Consumer expectations for euro-area inflation fell in June but remained above the European Central Bank’s 2% target as officials ponder whether to continue their unprecedented bout of interest-rate hikes.
(Bloomberg) — Consumer expectations for euro-area inflation fell in June but remained above the European Central Bank’s 2% target as officials ponder whether to continue their unprecedented bout of interest-rate hikes.
Expectations for the next 12 months declined to 3.4% from 3.9% in May, the ECB said Tuesday in its monthly survey. For three years ahead, they dropped to 2.3% from 2.5%.
The results come before a September meeting that President Christine Lagarde has said will decide between a 10th straight increase in the deposit rate and a pause.
ECB research last week showed that underlying inflation — a metric it’s been keenly watching as it tightens monetary policy — has probably peaked.
Market measures of price growth, however, are testing record highs. A gauge of future inflation closed at its highest level since 2010 on Monday, pointing to an average pace of 2.67% from 2028-2033.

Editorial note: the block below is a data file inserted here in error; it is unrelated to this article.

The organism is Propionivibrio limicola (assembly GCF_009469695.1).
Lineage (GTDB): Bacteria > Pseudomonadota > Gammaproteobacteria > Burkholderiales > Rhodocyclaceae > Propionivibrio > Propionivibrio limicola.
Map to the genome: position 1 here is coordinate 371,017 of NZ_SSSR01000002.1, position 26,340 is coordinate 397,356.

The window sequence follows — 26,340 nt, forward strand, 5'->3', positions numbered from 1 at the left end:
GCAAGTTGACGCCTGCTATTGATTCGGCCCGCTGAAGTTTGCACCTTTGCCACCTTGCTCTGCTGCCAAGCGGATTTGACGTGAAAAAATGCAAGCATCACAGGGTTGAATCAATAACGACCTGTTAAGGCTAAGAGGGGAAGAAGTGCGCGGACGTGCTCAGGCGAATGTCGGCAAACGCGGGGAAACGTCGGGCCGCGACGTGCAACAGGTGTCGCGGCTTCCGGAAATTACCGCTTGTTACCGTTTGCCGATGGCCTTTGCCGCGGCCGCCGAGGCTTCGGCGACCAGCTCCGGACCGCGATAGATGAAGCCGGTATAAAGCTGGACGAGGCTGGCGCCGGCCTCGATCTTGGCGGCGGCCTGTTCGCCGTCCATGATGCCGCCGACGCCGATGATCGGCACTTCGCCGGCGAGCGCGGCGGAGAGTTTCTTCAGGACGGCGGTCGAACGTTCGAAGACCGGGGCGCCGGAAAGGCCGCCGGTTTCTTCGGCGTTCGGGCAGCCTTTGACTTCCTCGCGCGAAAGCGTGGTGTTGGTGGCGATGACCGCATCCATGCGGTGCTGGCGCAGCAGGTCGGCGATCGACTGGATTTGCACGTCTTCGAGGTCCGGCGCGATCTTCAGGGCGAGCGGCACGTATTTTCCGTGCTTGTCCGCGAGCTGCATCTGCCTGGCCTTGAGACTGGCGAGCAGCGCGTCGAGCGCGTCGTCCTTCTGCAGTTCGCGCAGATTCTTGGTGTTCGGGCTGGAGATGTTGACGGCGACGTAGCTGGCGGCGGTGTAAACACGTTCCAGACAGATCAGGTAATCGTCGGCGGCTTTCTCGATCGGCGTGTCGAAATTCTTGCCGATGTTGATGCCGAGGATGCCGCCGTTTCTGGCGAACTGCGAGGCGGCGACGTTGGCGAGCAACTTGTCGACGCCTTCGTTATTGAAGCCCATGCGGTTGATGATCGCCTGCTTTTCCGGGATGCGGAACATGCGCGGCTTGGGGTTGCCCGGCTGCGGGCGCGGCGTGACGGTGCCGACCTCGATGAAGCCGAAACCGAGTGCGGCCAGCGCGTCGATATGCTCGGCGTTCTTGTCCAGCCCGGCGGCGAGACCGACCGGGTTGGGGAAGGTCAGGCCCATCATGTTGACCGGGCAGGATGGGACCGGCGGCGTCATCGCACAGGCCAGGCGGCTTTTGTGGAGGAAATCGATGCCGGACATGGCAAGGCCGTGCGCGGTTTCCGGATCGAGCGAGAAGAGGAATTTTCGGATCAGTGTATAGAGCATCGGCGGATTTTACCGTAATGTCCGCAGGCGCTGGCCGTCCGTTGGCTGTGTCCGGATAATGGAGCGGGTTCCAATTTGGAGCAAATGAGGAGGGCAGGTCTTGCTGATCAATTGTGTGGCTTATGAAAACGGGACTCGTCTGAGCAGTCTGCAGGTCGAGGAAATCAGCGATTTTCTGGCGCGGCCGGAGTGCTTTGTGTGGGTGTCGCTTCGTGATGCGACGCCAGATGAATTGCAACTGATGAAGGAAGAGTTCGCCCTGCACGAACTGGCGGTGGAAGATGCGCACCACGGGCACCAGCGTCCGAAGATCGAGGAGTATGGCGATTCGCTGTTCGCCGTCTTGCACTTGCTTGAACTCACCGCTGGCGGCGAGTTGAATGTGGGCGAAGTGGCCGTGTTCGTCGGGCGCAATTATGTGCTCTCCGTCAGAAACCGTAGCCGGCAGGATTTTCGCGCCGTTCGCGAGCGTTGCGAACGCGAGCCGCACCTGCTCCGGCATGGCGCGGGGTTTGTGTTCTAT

While price gains in the 20-nation currency bloc won’t hit the ECB’s goal until sometime in 2025, they’re set to slow significantly later this year, according to ECB Chief Economist Philip Lane.
A reversal in such pressures would help the region’s economy as it grapples with a slowdown led by Germany. ECB Executive Board member Fabio Panetta warned last week that monetary policy “must be prudent” to tame inflation without unnecessarily harming growth.
The ECB’s poll revealed consumers are slightly less pessimistic about the economy, expecting it to shrink by 0.6% over the next 12 months compared with 0.7% in May.
The survey also showed:
- Unemployment, which is at a record low, is seen at 11% in a year’s time — matching consumers’ May view
- Nominal incomes are expected to rise by 1.2%, the same as in the previous poll
- Consumers expect the price of their home to increase by 2.1% over the next 12 months, stabilizing at a two-year low
- Expectations for mortgage interest rates 12 months ahead decreased slightly to 5% from 5.1% in May
–With assistance from Barbara Sladkowska.
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